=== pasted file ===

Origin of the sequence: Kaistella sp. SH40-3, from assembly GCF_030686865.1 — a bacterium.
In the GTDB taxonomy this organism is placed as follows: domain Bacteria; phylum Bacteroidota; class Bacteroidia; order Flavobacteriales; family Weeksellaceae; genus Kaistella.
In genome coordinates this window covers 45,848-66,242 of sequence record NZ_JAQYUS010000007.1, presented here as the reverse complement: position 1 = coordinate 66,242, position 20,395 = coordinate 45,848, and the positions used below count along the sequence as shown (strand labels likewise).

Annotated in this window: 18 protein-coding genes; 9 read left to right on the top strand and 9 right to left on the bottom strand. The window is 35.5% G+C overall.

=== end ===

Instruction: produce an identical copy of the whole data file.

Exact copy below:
Origin of the sequence: Kaistella sp. SH40-3, from assembly GCF_030686865.1 — a bacterium.
In the GTDB taxonomy this organism is placed as follows: domain Bacteria; phylum Bacteroidota; class Bacteroidia; order Flavobacteriales; family Weeksellaceae; genus Kaistella.
In genome coordinates this window covers 45,848-66,242 of sequence record NZ_JAQYUS010000007.1, presented here as the reverse complement: position 1 = coordinate 66,242, position 20,395 = coordinate 45,848, and the positions used below count along the sequence as shown (strand labels likewise).

Annotated in this window: 18 protein-coding genes; 9 read left to right on the top strand and 9 right to left on the bottom strand. The window is 35.5% G+C overall.